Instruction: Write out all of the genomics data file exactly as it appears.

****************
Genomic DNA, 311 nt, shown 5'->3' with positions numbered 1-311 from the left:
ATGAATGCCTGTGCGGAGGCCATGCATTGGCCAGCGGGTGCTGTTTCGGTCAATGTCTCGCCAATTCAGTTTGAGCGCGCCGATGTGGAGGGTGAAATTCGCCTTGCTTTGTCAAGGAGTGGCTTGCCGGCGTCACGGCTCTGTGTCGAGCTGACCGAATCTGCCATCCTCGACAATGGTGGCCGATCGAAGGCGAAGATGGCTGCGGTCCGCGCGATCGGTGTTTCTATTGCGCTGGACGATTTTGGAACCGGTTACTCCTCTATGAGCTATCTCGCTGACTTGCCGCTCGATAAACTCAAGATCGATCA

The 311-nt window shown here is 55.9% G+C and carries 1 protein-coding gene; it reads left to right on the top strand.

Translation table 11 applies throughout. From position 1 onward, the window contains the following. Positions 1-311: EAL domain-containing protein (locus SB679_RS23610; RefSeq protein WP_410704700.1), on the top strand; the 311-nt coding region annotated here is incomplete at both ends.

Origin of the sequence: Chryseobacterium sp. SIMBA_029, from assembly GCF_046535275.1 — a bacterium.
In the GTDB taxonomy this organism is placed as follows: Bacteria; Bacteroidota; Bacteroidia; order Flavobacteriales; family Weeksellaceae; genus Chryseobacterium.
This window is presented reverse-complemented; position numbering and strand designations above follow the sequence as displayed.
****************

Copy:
Genomic DNA, 311 nt, shown 5'->3' with positions numbered 1-311 from the left:
ATGAATGCCTGTGCGGAGGCCATGCATTGGCCAGCGGGTGCTGTTTCGGTCAATGTCTCGCCAATTCAGTTTGAGCGCGCCGATGTGGAGGGTGAAATTCGCCTTGCTTTGTCAAGGAGTGGCTTGCCGGCGTCACGGCTCTGTGTCGAGCTGACCGAATCTGCCATCCTCGACAATGGTGGCCGATCGAAGGCGAAGATGGCTGCGGTCCGCGCGATCGGTGTTTCTATTGCGCTGGACGATTTTGGAACCGGTTACTCCTCTATGAGCTATCTCGCTGACTTGCCGCTCGATAAACTCAAGATCGATCA

The 311-nt window shown here is 55.9% G+C and carries 1 protein-coding gene; it reads left to right on the top strand.

Translation table 11 applies throughout. From position 1 onward, the window contains the following. Positions 1-311: EAL domain-containing protein (locus SB679_RS23610; RefSeq protein WP_410704700.1), on the top strand; the 311-nt coding region annotated here is incomplete at both ends.

Origin of the sequence: Chryseobacterium sp. SIMBA_029, from assembly GCF_046535275.1 — a bacterium.
In the GTDB taxonomy this organism is placed as follows: Bacteria; Bacteroidota; Bacteroidia; order Flavobacteriales; family Weeksellaceae; genus Chryseobacterium.
This window is presented reverse-complemented; position numbering and strand designations above follow the sequence as displayed.